It’s raining. There’s a man pacing up and down….

It’s raining. There’s a man pacing up and down outside my shop. His phone is on speaker. I can hear the phone speaking back to him, a thin stream of information, like a pilot giving air directions, and none of it making sense to anyone else.

‘The things they get away with down there is ridiculous.’

The phone answers what sounds like a long list of facts.

‘You can times that by five, mate. The problem is… the problem is… what they don’t realize is…’

The phone speaks back. Agreeing.

The man is pacing, agitated, up and down. It is still raining.

‘I contracted it all out though. It’s such a hassle. Turns out that – ‘

The phone interrupts.

‘Yes, yes, yes, yes…is it though?’

The phone delivers a short lecture, this time without interruption.  

‘All right buddy, better let you go.’ The conversation ends. The man, wearing an orange safety vest, muddy boots, and a beanie, picks up his coffee from my windowsill and strides away.

It’s quiet again. It’s dark and raining, not right for September. There are long heavy trucks outside, slow and creaking and hissing. But now they have all stopped. This is unusual, and I look out. There’s an orange indicator going somewhere out of my sight, the rain and the hot orange light flicker and flacker all over the front of the shop. K and S Freighters are stuck out there, massive and shining, then a huge carrier with cows looking out at the rain, a soft wall of eyes, then a cement mixer with its wet belly turning slowly, then a bus.

Someone walks past whistling, a bright light idea uninterested in rain.

When the sun comes out, it is warm, its light has gold edges that are told in the puddles, the puddles read it swiftly in gold lines with metal stops. The puddles are flints. People look down, then up and shade their eyes.

Everyone becomes a jogger, simply everyone. They have to cross the road. The sun has dropped abruptly, rain again. I stand at the window and look out.  People run rustily, puffing dramatically, eyes screwed up, legs lifted high to avoid the spray, laughing because there is so much water, and because we need it.  My town, thirty minutes away and always dry, lay on its back this morning drinking heavily, weighed down by liquid, the trees hanging sodden, their roots and toes alive with water and digging for more.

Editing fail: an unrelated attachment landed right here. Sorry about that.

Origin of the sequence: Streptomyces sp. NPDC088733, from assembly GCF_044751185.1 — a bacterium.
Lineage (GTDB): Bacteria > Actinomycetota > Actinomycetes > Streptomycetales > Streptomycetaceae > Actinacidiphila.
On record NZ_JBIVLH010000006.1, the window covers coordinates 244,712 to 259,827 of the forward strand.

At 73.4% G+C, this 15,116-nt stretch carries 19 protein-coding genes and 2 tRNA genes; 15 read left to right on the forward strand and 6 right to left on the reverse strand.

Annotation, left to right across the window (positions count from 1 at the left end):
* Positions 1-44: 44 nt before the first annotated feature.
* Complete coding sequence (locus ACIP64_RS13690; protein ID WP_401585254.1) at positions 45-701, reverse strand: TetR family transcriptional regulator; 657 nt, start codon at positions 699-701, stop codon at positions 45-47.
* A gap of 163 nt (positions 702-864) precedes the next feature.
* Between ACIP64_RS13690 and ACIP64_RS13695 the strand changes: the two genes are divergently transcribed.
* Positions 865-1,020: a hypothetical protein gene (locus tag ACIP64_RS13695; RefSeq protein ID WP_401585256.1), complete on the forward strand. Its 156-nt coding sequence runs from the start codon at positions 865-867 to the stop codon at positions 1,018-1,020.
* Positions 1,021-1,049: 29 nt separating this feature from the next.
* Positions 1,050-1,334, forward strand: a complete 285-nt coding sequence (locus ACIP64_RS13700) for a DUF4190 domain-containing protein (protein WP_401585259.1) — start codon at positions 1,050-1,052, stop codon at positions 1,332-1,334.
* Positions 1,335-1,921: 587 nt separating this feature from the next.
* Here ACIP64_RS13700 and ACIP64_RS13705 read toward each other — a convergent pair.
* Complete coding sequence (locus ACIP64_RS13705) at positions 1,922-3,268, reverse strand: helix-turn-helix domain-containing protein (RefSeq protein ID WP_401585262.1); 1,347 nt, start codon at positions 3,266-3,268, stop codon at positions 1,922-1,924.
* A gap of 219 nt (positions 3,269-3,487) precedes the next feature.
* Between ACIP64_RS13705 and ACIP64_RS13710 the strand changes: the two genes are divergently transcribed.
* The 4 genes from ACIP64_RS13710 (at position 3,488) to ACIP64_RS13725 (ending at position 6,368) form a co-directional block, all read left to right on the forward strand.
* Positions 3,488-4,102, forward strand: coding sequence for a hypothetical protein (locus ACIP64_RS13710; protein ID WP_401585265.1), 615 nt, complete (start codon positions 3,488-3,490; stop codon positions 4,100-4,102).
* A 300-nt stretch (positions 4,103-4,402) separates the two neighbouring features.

Customers come wheezing in, happy and unbothered, ‘Do you have book two of Tim Severin’s Viking stuff?’

The trucks drag nets of spray behind them. A child in a car parked just outside the door has his arm out of the window catching the drops. He is on his knees. He puts his head out. A drench catches him, and he shakes and shakes, alive with nourishment. Somebody inside the car speaks, and he abruptly withdraws.

Another child, on the footpath, is being a duck. I am startled because his duck sound is so real, so loud and so close.

‘He’s being a duck, Grandpa.’

There’s a whole family out there. They’ve been to the bakery and are noisy with paper bags and loaves of bread and coffee.

‘Show Grandpa how you’re being a duck.’

The child is wearing soft thick clothing, red and dark blue, and tiny stout boots protect his webbed feet, and he quacks and quaeks and hoots.’

 ‘Hey, come here duck’, says Grandpa.

But he does not want to get into the car.

Grandpa, who drops to help the youngster, gets a boot in the side, and the son, the father, takes over, stern. ‘Get in. Now. Get in. Stop it.’

Now the ducky is in, fitted into a duckling seat, the rain runs down the windows and I can see him making duck hands to himself, and there are little arrows of sun smoking down and making a sheen of warm green emeralds on the top of their lolly green car, and then another truck goes speeding past sending us all us a new version of the same water.